Obviously, if you come from a very largely represented language background such as French, Spanish or German it might be the case that there is as many-that there’s an equal amount of your vocabulary as there is in English but I strongly believe, and it’s not just matter of opinion but it’s pretty much a fact in other languages, in smaller languages, you don’t have that many synonyms describing the same thing, the same principle or abstract concept or whatever it might be for the simple reason that, as I said, English language has acquired its vocabulary from all over the world, from the main language groups, and it’s very rich.
And I’m not saying that the English language would be somehow superior because of that. It’s just stating a fact.
So, if next time around when you say something and a person, be it a foreigner or a native speaker asks you, “Sorry, what it is? I don’t know!” you don’t have to be judgmental and judge them for that and don’t assume that their English knowledge is somehow of a lesser quality than yours just because they don’t know a specific word.
As I said, I had a conversation with a native speaker a few days ago and the same thing happened – he asked me what the word “inertia” meant in the English language and actually, now when I come to think of it, I remember a similar scenario that happened a couple of weeks ago.
We were talking about something at work and there was a song on the radio and one of the guys asked: “What is the name of this band?” and I said: “Evanescence”. (It’s a very popular band from the early 2000s or mid 2000s, maybe 2003, 2004 if I’m not mistaken) and then he said: “What it actually means? It doesn’t mean anything.”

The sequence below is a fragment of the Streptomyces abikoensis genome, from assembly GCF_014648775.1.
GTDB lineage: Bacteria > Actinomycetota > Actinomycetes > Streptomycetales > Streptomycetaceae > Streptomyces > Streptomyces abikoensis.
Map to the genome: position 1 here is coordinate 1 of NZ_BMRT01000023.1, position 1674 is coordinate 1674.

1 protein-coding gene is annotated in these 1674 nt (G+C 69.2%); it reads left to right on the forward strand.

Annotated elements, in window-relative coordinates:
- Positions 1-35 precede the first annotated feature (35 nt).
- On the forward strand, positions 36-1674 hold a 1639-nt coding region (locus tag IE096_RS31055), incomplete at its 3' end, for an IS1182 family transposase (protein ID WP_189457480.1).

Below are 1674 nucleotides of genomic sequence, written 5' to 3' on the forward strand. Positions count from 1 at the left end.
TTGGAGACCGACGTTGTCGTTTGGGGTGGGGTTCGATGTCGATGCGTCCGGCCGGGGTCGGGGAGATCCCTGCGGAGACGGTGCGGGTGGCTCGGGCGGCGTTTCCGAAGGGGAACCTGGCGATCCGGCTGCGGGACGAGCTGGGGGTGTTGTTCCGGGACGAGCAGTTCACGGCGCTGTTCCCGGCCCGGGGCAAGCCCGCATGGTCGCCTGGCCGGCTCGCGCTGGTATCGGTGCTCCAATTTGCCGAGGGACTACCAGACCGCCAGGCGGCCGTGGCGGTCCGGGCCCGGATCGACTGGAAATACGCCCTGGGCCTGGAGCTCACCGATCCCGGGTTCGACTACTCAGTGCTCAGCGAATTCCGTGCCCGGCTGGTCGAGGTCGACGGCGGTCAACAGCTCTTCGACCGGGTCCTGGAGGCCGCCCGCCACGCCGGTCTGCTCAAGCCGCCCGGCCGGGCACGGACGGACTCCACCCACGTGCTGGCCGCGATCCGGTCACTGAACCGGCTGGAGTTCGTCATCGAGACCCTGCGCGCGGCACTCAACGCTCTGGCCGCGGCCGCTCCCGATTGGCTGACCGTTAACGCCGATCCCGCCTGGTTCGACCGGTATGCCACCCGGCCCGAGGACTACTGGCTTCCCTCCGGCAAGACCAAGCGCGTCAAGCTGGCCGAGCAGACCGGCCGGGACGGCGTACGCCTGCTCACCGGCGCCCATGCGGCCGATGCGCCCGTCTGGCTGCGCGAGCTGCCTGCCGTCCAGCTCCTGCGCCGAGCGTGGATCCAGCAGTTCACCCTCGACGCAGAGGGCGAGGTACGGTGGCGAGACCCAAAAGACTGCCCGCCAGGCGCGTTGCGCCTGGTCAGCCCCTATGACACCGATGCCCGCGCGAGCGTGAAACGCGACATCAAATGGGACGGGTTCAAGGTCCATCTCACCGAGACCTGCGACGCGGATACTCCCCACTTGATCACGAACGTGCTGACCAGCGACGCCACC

I said, “No, I’m pretty sure it means something” and he says: “No, surely it’s just a made-up word”. Then I went online and did a quick search and it turns out “evanescence” is an actual English word, right?
But just because it’s such an obscure word that’s not used in real-life conversations AT ALL and I don’t know when’s the last time you actually heard someone using the word “evanescence”. It’s only the band – when people hear that word only in relation to that particular band, they assume it’s just a made-up word.
And there’s nothing weird or strange about it, right?
So, it just goes to show, to illustrate, that just because there’s so many English words in the English language it’s totally normal for someone to not know something that you have learned, that you have read. You don’t have to be judgmental about it, people, and you don’t have to use, actually, such obscure vocabulary or words.
Typically, they would be words of the day that so many dictionary websites are publishing on a daily basis and on some occasions they’re quite useful but sometimes they are really so specific and so sophisticated, so obscure, that it doesn’t make any sense to learn them, waste your time and energy and effort and use them in your conversations or writing because the chances are that people just won’t know what you’re talking about.
You’re much better off learning popular phraseology, most commonly used collocations and expressions and you’ll be understood worldwide, my friends, right?
Okay, let’s not be judgmental of others and ourselves. Yes, don’t blame yourself for not knowing something. If someone tells you something and you don’t understand, don’t be ashamed of asking the simple question: “I’m sorry, I just didn’t get that. I don’t know what that word means. Can you explain it to me please?” Simple as that, right?
Okay, thanks for watching this video, my friends, and if you have any comments or questions, please publish them in the comment section below. Thanks and bye!
P.S. Would you like to find out why I’m highlighting some of the text in red? Read this article and you’ll learn why it’s so important to learn idiomatic expressions and how it will help you to improve your spoken English!
P.S.S. Are you serious about your spoken English improvement? Check out my English Harmony System HERE!